Being born a woman is an awful tragedy… Yes, my consuming desire is to mingle with road crews, sailors and soldiers, barroom regulars—to be a part of a scene, anonymous, listening, recording—all this is spoiled by the fact that I am a girl, a female always supposedly in danger of assault and battery… I want to be able to sleep in an open field, to travel west, to walk freely at night…
Sylvia Plath, Journals, 1950-1962
Yesterday, I went to see Wild at the cinema. Reese Witherspoon stars as Cheryl Strayed, the troubled young woman who’s set out to explore the deepest recesses of her stricken mind, and on whose bestselling autobiographical book the film is based. Following the death of her beloved mother and a turbulent period of grief involving hard drugs, casual sex and a painful divorce, Cheryl decides to walk 1,100 miles of the Pacific Crest Trail – which stretches from Mexico to Canada up the west coast of America – alone.
The film is set in 1995, and evokes a few charming throwbacks: the coiled cords of home telephones; a tribute event in memory of the recently-deceased Jerry Garcia. But one thing which remains as relevant as ever is the potential danger in which Cheryl finds herself as a 20-something solo woman. Travelling in this way comes with a whole heap of baggage, and I’m not just talking about the enormous rucksack Cheryl can barely lift.
When I was in Istanbul with my girlfriend last summer, we both fell in love with the city. It was a fierce, vibrant metropolis with a uniquely contagious energy, food fit for the gods and beautiful architecture and people. We knew it would be more conservative than what we’re used to in London, however, so we made no ostentatious displays of our relationship status, and dressed modestly. Yet we were forced to be objects every day – we were shamelessly stared at, followed and called out to wherever we went, especially in the evenings.
One particularly ominous Saturday night, we were followed through the busy streets for almost an hour by a drunken man. He clearly got a thrill out of scaring us, because he would jump out from behind corners and refuse to leave us alone when we confronted him. Eventually, I felt so shaken by it that I insisted we run away and wait it out in a shop. My girlfriend was exasperated with me for not standing up to him – but I was just terrified. I wished more than anything that I could have turned around and faced him down – the way Cheryl tries to in Wild. But the truth is, it just isn’t that easy.
Jodie Foster Wallace put it best when she paraphrased a friend in her recent Vice article about life in Istanbul: “This city is wonderful—you can do everything you want here. But whatever you do, there will always be a guy looking at you while you do it.” And it’s true – as unaccompanied women, we were under threat; we were ostensibly permitted free movement, only to find that the space we had entered had a stubborn, possessive occupant: male privilege. Male privilege to walk down a street without fear of harassment, male privilege to dominate a space, male privilege which still means that women would rather stay inside than go out alone come nightfall.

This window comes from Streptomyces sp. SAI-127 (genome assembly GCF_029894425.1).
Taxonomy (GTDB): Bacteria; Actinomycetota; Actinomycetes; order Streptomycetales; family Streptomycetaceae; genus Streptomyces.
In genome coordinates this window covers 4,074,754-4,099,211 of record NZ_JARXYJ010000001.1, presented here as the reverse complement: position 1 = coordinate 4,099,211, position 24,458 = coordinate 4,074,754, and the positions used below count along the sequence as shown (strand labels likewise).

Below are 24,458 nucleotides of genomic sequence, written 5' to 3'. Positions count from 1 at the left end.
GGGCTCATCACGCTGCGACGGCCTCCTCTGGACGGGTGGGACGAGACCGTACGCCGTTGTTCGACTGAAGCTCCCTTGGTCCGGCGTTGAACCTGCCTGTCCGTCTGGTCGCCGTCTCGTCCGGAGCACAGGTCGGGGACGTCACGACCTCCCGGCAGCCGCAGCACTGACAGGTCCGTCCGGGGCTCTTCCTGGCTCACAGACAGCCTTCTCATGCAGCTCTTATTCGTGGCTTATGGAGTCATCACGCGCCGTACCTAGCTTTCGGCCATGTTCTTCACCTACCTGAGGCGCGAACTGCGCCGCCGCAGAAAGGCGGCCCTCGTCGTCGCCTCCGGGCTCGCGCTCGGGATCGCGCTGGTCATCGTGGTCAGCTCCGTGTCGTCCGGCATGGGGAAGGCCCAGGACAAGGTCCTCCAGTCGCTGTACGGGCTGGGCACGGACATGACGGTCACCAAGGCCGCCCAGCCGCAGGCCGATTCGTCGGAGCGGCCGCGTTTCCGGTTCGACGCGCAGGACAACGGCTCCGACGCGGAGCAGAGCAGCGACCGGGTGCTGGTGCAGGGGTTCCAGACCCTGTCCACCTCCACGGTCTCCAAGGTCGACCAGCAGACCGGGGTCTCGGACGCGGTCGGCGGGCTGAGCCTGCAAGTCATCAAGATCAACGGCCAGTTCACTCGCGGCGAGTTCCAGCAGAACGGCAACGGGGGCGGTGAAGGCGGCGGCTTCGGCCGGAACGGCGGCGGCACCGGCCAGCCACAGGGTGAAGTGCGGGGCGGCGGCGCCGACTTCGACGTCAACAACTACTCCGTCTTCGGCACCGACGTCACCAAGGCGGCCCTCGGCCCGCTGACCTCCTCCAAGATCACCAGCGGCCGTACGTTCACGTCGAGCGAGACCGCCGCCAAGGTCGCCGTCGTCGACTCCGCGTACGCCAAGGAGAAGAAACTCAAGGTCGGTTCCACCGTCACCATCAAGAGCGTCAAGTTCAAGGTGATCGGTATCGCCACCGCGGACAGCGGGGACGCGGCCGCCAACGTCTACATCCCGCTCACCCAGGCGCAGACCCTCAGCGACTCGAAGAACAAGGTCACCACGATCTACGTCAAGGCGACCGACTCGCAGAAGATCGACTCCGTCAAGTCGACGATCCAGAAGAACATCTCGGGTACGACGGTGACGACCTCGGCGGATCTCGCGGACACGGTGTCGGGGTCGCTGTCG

My independence as a woman is either permitted or denied by the omnipresent, implicit threat of harassment, attack or rape. After all, consider for a moment that harassment encompasses cat-calling, leering, and unwanted attention of any kind: it happens all the time. My movements are governed by what is acceptable in a male-dominated space, and if I choose to challenge this status quo, well then I’d better be strong enough to deal with the consequences.
Wild addresses this by exploring the notion of a traveller’s sixth sense – that is, knowing instinctively who’s trustworthy and who’s not within minutes of meeting them. For women, this is a particularly weighty toss-up: it means the difference between enjoying easy company and enduring intensely uncomfortable situations, or worse. At one point, we’re given a glimpse of Cheryl’s nervous state of mind when a farmer who comes across as increasingly dodgy – he’s got a flask of alcohol, a gun and, supposedly, a motive – actually turns out to be a married, hospitable guy who’s happy to help her out. It’s precisely this which exemplifies the perennial problem for women: because most men are decent, and it would be ridiculous to suggest otherwise. But it’s very easy to scare yourself because you know what could happen. You know that if he decides to hurt you, there’s very little you can do.